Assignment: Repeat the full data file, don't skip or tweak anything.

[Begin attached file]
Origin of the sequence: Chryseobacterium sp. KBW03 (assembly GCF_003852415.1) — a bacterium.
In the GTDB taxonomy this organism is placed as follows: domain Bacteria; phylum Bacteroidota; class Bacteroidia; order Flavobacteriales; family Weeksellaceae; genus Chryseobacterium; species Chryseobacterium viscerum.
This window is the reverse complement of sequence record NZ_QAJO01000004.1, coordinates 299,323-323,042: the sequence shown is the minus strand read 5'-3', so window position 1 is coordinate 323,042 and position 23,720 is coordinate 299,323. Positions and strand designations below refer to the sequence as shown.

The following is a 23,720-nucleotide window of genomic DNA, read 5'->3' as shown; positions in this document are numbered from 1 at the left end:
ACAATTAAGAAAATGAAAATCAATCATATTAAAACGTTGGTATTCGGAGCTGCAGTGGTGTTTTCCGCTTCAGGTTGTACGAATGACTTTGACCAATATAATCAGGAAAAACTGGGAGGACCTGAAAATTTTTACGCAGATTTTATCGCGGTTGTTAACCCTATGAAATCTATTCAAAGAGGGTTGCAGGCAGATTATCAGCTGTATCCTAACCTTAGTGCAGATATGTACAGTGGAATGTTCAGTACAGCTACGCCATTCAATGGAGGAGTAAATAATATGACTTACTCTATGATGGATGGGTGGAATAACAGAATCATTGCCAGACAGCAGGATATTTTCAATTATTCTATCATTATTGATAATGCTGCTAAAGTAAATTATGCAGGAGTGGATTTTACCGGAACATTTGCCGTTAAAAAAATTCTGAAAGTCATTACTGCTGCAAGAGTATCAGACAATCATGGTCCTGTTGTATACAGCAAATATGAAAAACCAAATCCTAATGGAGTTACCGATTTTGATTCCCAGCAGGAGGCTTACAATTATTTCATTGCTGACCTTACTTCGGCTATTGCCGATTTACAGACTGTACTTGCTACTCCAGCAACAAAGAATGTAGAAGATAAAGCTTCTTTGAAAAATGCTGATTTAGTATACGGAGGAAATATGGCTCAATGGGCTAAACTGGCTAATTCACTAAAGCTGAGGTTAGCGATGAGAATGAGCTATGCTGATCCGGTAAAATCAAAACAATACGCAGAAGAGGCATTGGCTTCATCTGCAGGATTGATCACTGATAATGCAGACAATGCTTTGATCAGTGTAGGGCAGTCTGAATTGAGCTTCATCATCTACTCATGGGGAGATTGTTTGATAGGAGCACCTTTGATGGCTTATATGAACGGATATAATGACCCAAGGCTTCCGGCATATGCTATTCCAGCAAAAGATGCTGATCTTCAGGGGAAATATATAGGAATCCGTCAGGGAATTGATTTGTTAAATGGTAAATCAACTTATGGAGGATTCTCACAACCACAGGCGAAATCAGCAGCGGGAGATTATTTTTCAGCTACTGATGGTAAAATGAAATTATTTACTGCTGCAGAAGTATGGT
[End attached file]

Origin of the sequence: Chryseobacterium sp. KBW03 (assembly GCF_003852415.1) — a bacterium.
In the GTDB taxonomy this organism is placed as follows: domain Bacteria; phylum Bacteroidota; class Bacteroidia; order Flavobacteriales; family Weeksellaceae; genus Chryseobacterium; species Chryseobacterium viscerum.
This window is the reverse complement of sequence record NZ_QAJO01000004.1, coordinates 299,323-323,042: the sequence shown is the minus strand read 5'-3', so window position 1 is coordinate 323,042 and position 23,720 is coordinate 299,323. Positions and strand designations below refer to the sequence as shown.

The following is a 23,720-nucleotide window of genomic DNA, read 5'->3' as shown; positions in this document are numbered from 1 at the left end:
ACAATTAAGAAAATGAAAATCAATCATATTAAAACGTTGGTATTCGGAGCTGCAGTGGTGTTTTCCGCTTCAGGTTGTACGAATGACTTTGACCAATATAATCAGGAAAAACTGGGAGGACCTGAAAATTTTTACGCAGATTTTATCGCGGTTGTTAACCCTATGAAATCTATTCAAAGAGGGTTGCAGGCAGATTATCAGCTGTATCCTAACCTTAGTGCAGATATGTACAGTGGAATGTTCAGTACAGCTACGCCATTCAATGGAGGAGTAAATAATATGACTTACTCTATGATGGATGGGTGGAATAACAGAATCATTGCCAGACAGCAGGATATTTTCAATTATTCTATCATTATTGATAATGCTGCTAAAGTAAATTATGCAGGAGTGGATTTTACCGGAACATTTGCCGTTAAAAAAATTCTGAAAGTCATTACTGCTGCAAGAGTATCAGACAATCATGGTCCTGTTGTATACAGCAAATATGAAAAACCAAATCCTAATGGAGTTACCGATTTTGATTCCCAGCAGGAGGCTTACAATTATTTCATTGCTGACCTTACTTCGGCTATTGCCGATTTACAGACTGTACTTGCTACTCCAGCAACAAAGAATGTAGAAGATAAAGCTTCTTTGAAAAATGCTGATTTAGTATACGGAGGAAATATGGCTCAATGGGCTAAACTGGCTAATTCACTAAAGCTGAGGTTAGCGATGAGAATGAGCTATGCTGATCCGGTAAAATCAAAACAATACGCAGAAGAGGCATTGGCTTCATCTGCAGGATTGATCACTGATAATGCAGACAATGCTTTGATCAGTGTAGGGCAGTCTGAATTGAGCTTCATCATCTACTCATGGGGAGATTGTTTGATAGGAGCACCTTTGATGGCTTATATGAACGGATATAATGACCCAAGGCTTCCGGCATATGCTATTCCAGCAAAAGATGCTGATCTTCAGGGGAAATATATAGGAATCCGTCAGGGAATTGATTTGTTAAATGGTAAATCAACTTATGGAGGATTCTCACAACCACAGGCGAAATCAGCAGCGGGAGATTATTTTTCAGCTACTGATGGTAAAATGAAATTATTTACTGCTGCAGAAGTATGGT